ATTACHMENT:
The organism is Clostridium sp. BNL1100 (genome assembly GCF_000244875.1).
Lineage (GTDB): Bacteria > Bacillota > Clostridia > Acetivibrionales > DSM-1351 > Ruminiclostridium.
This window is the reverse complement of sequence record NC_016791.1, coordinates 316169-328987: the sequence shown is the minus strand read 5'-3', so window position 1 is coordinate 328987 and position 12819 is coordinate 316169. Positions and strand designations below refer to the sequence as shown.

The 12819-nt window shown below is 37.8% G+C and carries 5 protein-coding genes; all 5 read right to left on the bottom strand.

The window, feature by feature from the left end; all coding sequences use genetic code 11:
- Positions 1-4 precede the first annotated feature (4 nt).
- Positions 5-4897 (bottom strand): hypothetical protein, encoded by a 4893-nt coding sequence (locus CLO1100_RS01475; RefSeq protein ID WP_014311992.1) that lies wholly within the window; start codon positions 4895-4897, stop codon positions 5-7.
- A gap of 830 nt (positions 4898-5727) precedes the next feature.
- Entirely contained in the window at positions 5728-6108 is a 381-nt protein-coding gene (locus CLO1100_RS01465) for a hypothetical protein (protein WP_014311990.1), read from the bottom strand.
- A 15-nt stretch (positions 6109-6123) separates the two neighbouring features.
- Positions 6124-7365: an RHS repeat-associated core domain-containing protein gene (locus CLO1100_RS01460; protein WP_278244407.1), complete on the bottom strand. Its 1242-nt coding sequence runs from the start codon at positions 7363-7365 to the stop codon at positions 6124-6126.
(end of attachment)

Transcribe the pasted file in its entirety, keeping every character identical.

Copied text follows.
The organism is Clostridium sp. BNL1100 (genome assembly GCF_000244875.1).
Lineage (GTDB): Bacteria > Bacillota > Clostridia > Acetivibrionales > DSM-1351 > Ruminiclostridium.
This window is the reverse complement of sequence record NC_016791.1, coordinates 316169-328987: the sequence shown is the minus strand read 5'-3', so window position 1 is coordinate 328987 and position 12819 is coordinate 316169. Positions and strand designations below refer to the sequence as shown.

The 12819-nt window shown below is 37.8% G+C and carries 5 protein-coding genes; all 5 read right to left on the bottom strand.

The window, feature by feature from the left end; all coding sequences use genetic code 11:
- Positions 1-4 precede the first annotated feature (4 nt).
- Positions 5-4897 (bottom strand): hypothetical protein, encoded by a 4893-nt coding sequence (locus CLO1100_RS01475; RefSeq protein ID WP_014311992.1) that lies wholly within the window; start codon positions 4895-4897, stop codon positions 5-7.
- A gap of 830 nt (positions 4898-5727) precedes the next feature.
- Entirely contained in the window at positions 5728-6108 is a 381-nt protein-coding gene (locus CLO1100_RS01465) for a hypothetical protein (protein WP_014311990.1), read from the bottom strand.
- A 15-nt stretch (positions 6109-6123) separates the two neighbouring features.
- Positions 6124-7365: an RHS repeat-associated core domain-containing protein gene (locus CLO1100_RS01460; protein WP_278244407.1), complete on the bottom strand. Its 1242-nt coding sequence runs from the start codon at positions 7363-7365 to the stop codon at positions 6124-6126.